All About Scottish Agate

Antique Scottish agate, or “pebble” jewelry is bold, sentimental and a tad bit kitschy: a perfect embodiment of the Victorian era. 

 Victorian Scottish agate luckenbooth brooch, c. mid-nineteenth century.  Currently available at Gray & Davis. 

Victorian Scottish agate luckenbooth brooch, c. mid-nineteenth century.  Currently available at Gray & Davis. 

The same way Woody Allen’s Gil Pender ached to time travel back to the roaring twenties in Midnight in Paris, nineteenth-century Brits pined away for a life in Medieval Scotland. The country’s romantic castles and dramatic, empty landscapes provided the perfect backdrop for urbanites caught up in the industrial revolution to imagine themselves as noble knights and their lovely ladies.

Queen Victoria herself was an enthusiastic proponent of all things Scottish. In 1847 she purchased Balmoral castle in Aberdeenshire as a vacation home, and published affectionate memoirs of hunting for gems in Scottish streams. 

 Illustration of Queen Victoria rocking some tartan.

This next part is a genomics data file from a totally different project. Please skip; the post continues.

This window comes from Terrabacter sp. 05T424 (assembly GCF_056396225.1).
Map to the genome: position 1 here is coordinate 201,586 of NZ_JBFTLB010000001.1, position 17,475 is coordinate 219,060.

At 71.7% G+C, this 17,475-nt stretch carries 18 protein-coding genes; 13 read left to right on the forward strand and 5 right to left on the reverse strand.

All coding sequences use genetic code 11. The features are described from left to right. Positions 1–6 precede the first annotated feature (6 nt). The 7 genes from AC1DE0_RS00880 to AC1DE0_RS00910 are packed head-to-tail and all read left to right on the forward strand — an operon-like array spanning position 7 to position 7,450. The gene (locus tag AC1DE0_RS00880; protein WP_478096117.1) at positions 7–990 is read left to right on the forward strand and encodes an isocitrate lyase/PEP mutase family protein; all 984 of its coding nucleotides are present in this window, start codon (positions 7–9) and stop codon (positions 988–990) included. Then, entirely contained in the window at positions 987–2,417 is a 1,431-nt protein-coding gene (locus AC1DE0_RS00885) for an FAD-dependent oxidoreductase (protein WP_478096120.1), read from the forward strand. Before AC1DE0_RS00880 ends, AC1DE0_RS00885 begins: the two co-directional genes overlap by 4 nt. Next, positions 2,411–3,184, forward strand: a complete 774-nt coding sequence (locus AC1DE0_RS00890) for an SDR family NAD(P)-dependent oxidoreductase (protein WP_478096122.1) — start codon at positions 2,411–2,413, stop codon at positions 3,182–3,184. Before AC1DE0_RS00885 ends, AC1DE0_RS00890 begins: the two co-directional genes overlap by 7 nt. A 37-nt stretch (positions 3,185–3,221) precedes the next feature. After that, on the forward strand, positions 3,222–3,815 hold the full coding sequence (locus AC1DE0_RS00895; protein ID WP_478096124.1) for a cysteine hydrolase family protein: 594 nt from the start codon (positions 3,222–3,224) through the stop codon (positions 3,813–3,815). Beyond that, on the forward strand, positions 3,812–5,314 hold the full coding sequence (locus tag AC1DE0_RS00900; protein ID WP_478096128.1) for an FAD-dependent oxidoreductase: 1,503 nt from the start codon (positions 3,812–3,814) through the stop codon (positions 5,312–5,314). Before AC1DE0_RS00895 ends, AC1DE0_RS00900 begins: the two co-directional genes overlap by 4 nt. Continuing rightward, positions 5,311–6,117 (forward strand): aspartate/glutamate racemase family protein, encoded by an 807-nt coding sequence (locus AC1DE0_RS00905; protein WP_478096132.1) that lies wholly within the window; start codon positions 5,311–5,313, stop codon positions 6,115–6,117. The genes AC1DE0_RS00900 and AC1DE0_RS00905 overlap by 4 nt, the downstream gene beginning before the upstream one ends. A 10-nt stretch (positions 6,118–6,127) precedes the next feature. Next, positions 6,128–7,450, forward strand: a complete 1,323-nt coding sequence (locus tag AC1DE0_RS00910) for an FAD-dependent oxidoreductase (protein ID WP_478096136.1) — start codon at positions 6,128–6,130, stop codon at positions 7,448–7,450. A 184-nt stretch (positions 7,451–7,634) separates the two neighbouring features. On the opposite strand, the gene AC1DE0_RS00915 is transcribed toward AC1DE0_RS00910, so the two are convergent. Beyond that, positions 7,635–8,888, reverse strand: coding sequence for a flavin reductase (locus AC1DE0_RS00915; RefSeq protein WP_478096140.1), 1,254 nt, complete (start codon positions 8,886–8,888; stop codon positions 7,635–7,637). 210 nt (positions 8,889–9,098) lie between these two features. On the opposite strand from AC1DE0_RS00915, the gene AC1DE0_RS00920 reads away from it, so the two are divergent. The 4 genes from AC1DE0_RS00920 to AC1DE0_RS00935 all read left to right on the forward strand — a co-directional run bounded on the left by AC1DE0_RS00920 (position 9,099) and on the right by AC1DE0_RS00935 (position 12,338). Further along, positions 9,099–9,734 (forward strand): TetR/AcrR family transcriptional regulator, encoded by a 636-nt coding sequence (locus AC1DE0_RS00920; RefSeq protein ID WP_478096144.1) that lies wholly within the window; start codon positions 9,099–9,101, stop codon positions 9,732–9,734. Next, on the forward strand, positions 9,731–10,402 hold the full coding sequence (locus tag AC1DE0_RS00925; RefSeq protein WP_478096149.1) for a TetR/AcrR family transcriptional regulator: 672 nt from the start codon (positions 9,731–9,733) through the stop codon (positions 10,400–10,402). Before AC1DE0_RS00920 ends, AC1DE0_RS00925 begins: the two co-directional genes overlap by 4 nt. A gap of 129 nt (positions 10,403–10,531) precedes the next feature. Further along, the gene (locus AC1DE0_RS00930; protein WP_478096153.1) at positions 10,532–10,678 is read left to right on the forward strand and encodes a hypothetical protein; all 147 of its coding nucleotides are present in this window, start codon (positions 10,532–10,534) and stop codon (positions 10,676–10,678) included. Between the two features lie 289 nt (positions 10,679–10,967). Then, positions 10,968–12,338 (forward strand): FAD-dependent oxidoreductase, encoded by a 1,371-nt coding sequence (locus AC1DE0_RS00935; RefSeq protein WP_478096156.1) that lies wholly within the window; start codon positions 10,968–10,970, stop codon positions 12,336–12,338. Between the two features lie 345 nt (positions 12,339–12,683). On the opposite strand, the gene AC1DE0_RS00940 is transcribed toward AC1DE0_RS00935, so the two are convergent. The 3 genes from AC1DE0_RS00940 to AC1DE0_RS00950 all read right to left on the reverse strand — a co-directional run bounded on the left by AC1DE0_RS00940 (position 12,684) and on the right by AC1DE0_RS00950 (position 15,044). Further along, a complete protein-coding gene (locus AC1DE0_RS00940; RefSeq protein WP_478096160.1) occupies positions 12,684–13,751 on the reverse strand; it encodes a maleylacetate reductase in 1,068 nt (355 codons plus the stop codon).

Illustration of Queen Victoria rocking some tartan. 

Tourists were swept up in the Queen’s fascination with the highlands, and followed her there in search of their own authentic Scottish experience. Local jewelers and merchants capitalized on this influx of vacationers by producing jewelry featuring stones like the ones Queen Victoria had found in the creeks near Balmoral. Multicolored mosaics of striped and speckled agates, smoky quartzes and pink granite were carefully arranged in engraved settings of silver and gold.

Many of these jewels were fabricated as traditional Scottish forms dating back to the Middle Ages - like the luckenbooth, or crowned heart brooch pictured above. Scottish style agates were also used in more contemporary Victorian designs, as demonstrated by the two stunning bangles below. 

 Two hinged bangles in silver, Scottish agate and cairngorn. c. mid-nineteenth century. Currently available at Gray & Davis.

Two hinged bangles in silver, Scottish agate and cairngorn. c. mid-nineteenth century. Currently available at Gray & Davis.

Scottish jewelry was at its height of popularity between 1845 – 1870, but remained fashionable until the turn of the century. A fair number of pretty pieces survive today, waiting to be taken from their dusty velvet boxes by those nostalgic for a time long before their own.